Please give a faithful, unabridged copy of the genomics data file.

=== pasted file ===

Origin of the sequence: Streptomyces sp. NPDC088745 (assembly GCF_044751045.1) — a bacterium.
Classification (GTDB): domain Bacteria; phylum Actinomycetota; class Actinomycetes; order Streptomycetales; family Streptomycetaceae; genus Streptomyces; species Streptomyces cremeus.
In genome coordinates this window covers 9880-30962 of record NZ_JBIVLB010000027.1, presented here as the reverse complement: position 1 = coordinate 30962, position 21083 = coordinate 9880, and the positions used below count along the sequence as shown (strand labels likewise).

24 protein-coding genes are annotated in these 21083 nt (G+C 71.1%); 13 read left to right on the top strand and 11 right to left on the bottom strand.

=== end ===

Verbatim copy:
Origin of the sequence: Streptomyces sp. NPDC088745 (assembly GCF_044751045.1) — a bacterium.
Classification (GTDB): domain Bacteria; phylum Actinomycetota; class Actinomycetes; order Streptomycetales; family Streptomycetaceae; genus Streptomyces; species Streptomyces cremeus.
In genome coordinates this window covers 9880-30962 of record NZ_JBIVLB010000027.1, presented here as the reverse complement: position 1 = coordinate 30962, position 21083 = coordinate 9880, and the positions used below count along the sequence as shown (strand labels likewise).

24 protein-coding genes are annotated in these 21083 nt (G+C 71.1%); 13 read left to right on the top strand and 11 right to left on the bottom strand.